The Mystery of Two Wally Wests Explained
It's after the death of the Sanctuary heroes that things get interesting. So far, it would make sense for readers to see this reveal and, knowing how distraught Wally West has been over the loss of his wife and children (whom he recently remembered ever existed), chalk all of the deaths up to an accident. A terrible, horribly tragic accident that may change how the world sees The Flash, sure, but an accident nonetheless. But what Wally decided to do next is what is going to paint this tragedy as 'villainous' or out of character for a hero like The Flash. But there's a catch fans should consider.
Moments after realizing that the Speed Force blasted all the heroes to death, Wally clearly made up his mind to do... something. We can guess for now, but don't yet know for sure. But for whatever reasons he may have, what he did is spelled out in his confession. First, he bought himself time by stopping the only two Sanctuary patients who hadn't yet exited the facility: Booster Gold and Harley Quinn. They believed they were leaving their simulation therapy chambers and witnessing the other murder Wally along with everyone else... when in reality, Wally was giving himself time to do what he knew he must.
From there he used his intellect and forensic experience to stage the crime scene knowing just how Batman would interpret it to, once again, give himself time. Five days' time, it seems, as the strangest detail discovered in the investigation was that the Wally dead beside Roy Harper's was five days older than everyone else's. And that, too, ties into the last mystery that could make all of Wally's actions make sense.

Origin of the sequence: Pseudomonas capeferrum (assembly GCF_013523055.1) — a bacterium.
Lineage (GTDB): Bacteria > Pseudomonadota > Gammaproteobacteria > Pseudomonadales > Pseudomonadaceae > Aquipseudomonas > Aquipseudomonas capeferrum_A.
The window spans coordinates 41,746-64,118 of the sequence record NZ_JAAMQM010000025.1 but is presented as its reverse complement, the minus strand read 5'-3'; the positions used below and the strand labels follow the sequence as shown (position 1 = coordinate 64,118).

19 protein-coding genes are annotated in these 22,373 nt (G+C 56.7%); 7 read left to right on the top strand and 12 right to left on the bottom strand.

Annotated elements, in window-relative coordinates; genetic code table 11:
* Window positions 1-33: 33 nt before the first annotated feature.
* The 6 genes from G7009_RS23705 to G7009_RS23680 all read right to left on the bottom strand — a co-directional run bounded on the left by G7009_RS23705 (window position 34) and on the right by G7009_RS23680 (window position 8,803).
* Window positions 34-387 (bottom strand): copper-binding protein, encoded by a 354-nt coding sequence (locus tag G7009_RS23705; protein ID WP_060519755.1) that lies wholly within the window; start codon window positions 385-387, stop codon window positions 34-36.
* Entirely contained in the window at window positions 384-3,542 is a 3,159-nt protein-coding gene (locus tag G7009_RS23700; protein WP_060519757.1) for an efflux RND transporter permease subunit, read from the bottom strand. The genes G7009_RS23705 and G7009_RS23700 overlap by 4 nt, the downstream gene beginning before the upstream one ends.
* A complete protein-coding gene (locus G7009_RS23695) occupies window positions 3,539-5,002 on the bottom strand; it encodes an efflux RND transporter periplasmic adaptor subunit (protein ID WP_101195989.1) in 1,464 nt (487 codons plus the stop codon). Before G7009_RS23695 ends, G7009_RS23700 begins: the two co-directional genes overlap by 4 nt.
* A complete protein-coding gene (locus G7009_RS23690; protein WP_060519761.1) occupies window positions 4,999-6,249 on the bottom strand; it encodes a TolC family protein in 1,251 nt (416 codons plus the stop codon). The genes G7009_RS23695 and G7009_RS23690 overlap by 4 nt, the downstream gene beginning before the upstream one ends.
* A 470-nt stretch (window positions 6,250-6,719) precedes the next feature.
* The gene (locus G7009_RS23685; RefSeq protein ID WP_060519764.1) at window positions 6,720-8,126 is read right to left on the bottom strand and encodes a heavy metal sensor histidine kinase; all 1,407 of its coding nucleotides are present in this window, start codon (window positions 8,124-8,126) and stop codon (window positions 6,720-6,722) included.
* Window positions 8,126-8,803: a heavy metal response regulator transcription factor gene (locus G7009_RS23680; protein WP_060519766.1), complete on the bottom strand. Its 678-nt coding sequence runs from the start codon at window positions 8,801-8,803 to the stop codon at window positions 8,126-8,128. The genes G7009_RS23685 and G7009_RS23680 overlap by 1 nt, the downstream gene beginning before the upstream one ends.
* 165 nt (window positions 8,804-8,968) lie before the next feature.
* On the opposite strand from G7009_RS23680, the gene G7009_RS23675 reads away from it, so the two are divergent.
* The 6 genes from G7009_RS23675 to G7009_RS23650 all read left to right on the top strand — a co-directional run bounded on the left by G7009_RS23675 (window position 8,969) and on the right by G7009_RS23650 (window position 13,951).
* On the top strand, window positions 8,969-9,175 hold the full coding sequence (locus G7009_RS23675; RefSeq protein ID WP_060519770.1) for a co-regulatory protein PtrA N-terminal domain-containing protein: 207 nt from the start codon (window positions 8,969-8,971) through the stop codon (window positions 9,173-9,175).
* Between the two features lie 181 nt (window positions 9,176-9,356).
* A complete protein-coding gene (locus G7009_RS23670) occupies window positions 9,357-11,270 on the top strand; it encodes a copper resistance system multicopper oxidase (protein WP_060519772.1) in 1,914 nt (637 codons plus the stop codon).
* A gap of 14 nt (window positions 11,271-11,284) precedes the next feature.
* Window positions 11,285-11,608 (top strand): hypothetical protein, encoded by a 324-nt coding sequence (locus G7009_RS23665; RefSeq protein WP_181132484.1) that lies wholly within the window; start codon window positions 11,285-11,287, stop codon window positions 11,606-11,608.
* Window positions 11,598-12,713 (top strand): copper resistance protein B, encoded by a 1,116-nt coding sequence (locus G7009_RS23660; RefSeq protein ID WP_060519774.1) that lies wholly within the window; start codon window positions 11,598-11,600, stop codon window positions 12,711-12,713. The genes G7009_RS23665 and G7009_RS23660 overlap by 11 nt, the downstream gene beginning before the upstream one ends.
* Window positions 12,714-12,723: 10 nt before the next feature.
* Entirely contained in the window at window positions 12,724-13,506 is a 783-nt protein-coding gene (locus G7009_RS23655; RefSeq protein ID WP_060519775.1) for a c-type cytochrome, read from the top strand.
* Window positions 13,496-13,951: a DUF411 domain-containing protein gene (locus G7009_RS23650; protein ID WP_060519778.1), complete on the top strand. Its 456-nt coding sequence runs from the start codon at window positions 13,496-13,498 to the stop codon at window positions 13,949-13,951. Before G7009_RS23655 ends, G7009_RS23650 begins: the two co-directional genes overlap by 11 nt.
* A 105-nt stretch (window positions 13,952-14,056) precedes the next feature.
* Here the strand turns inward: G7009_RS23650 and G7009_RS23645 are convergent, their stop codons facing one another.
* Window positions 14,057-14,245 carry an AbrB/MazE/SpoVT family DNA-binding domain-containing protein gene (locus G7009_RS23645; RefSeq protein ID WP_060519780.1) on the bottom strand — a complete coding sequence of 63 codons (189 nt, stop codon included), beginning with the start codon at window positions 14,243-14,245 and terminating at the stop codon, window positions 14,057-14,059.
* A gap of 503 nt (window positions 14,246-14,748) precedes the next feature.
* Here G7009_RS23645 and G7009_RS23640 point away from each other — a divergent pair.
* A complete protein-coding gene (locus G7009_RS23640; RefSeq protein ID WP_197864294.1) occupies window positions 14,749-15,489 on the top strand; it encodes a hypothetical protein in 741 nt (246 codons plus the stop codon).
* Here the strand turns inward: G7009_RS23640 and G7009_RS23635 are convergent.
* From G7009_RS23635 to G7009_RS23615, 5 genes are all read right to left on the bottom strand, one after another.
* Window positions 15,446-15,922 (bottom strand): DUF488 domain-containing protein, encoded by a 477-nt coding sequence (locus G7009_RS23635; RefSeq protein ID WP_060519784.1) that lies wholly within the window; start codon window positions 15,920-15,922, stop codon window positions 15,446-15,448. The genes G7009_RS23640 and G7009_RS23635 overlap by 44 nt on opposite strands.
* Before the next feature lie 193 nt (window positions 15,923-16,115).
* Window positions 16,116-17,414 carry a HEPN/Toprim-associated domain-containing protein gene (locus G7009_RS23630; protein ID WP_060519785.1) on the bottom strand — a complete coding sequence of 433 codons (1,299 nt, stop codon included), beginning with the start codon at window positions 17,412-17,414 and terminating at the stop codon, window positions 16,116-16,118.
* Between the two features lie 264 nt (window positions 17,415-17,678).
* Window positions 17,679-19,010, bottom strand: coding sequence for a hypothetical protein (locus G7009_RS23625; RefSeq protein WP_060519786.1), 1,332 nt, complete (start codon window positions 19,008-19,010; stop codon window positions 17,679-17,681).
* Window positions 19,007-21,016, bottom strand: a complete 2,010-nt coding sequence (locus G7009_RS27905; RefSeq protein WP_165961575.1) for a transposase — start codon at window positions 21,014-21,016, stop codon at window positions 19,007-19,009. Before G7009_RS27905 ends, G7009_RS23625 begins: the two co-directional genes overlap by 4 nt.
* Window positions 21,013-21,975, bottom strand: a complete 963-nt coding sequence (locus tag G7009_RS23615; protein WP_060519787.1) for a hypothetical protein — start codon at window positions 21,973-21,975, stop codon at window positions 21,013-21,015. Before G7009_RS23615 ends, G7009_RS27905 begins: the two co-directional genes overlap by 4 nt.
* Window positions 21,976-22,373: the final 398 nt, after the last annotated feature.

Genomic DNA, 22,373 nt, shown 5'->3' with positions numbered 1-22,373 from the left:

What Did Wally West Need To Do?
After staging the crime scene to give himself time to complete whatever mission he set for himself, and committing to see it through, Wally traveled forward in time five days to meet his future self... and kill him. That was the body placed among the dead, and that was the Wally who put those five days to use completing their mission of "truth." By now the Heroes in Crisis series has followed the intervening five days through to the moment Wally arrives.
Which will hopefully explain the cliffhanger scene of the previous issue, with Wally apologizing to Poison Ivy for having to witness his death (at the hands of the Wally who has just traveled forward from the Sanctuary bloodbath). It's as fuzzy as a typical time travel story gets, and is intentionally sketchy in the overall picture. And as we mentioned before, Wally's ultimate goal following the Speed Force accident is the only thing that will complete the story. Based on these few details, it seems Wally spent the five days releasing the hero confessions to Lois Lane, urging Superman to give a speech admitting that heroes suffer, struggle, and even break. And that if that is cause for fear to any citizen of the world, perhaps it will also be a sign to others that they are explicitly, visibly, publicly not alone in their suffering.
If one thing has been evident about this tale from writer Tom King and artists Clay Mann And Mitch Gerads, it's that the ending needs to arrive before it can truly be understood. Especially with one or two Sanctuary scenes that don't quite fit with Wally's account, either. But until then, at least fans know how the heroes died. What they died for might end up being the question readers should have been asking all along.
Heroes in Crisis #8 is available now from your local comic book store, or direct from DC Comics.